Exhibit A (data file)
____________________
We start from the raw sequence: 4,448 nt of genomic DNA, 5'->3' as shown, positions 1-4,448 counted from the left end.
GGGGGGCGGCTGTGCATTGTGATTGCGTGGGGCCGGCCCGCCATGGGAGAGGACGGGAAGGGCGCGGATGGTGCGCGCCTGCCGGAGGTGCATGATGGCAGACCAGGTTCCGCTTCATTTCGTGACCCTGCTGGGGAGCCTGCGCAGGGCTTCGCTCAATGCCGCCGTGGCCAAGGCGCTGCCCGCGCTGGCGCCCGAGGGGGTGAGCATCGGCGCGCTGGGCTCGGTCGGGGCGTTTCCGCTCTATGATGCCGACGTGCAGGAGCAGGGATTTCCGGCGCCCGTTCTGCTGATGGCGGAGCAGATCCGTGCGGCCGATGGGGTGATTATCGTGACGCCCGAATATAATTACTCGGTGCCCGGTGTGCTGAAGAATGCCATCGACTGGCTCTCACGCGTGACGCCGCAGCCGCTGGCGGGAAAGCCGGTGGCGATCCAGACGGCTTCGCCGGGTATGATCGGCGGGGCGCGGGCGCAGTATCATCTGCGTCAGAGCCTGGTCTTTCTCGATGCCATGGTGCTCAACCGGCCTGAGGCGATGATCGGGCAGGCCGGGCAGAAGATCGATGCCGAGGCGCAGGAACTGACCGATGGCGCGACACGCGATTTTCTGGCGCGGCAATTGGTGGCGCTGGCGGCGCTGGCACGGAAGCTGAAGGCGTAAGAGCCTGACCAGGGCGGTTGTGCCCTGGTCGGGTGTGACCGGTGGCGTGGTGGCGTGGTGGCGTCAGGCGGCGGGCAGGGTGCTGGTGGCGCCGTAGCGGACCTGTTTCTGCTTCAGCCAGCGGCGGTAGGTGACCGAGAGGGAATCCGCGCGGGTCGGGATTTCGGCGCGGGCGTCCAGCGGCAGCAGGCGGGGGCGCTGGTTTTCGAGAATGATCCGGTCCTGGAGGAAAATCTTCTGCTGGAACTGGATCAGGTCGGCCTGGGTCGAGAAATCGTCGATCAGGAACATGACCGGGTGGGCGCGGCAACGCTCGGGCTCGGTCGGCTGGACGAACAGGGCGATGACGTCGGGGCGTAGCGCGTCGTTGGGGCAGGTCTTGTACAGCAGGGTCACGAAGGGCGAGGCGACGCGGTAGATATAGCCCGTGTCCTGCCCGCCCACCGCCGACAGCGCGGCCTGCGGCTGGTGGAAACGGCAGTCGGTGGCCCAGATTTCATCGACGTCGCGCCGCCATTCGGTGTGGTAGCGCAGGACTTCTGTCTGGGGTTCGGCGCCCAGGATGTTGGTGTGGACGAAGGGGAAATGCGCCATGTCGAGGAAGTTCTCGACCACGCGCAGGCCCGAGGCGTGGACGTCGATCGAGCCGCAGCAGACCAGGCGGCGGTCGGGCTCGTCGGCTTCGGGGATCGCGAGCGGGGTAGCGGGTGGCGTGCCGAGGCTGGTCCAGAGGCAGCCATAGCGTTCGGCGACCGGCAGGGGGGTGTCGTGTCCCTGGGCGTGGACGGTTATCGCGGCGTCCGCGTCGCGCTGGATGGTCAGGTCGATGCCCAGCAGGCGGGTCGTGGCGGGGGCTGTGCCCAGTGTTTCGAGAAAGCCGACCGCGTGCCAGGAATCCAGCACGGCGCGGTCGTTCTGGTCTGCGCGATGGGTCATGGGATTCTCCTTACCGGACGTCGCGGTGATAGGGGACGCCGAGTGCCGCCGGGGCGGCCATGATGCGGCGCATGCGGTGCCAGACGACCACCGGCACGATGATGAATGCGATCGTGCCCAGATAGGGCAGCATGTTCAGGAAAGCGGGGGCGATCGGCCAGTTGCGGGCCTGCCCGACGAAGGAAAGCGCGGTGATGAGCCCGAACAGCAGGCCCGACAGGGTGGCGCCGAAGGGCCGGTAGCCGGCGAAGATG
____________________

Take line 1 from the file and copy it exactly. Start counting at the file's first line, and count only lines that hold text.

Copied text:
We start from the raw sequence: 4,448 nt of genomic DNA, 5'->3' as shown, positions 1-4,448 counted from the left end.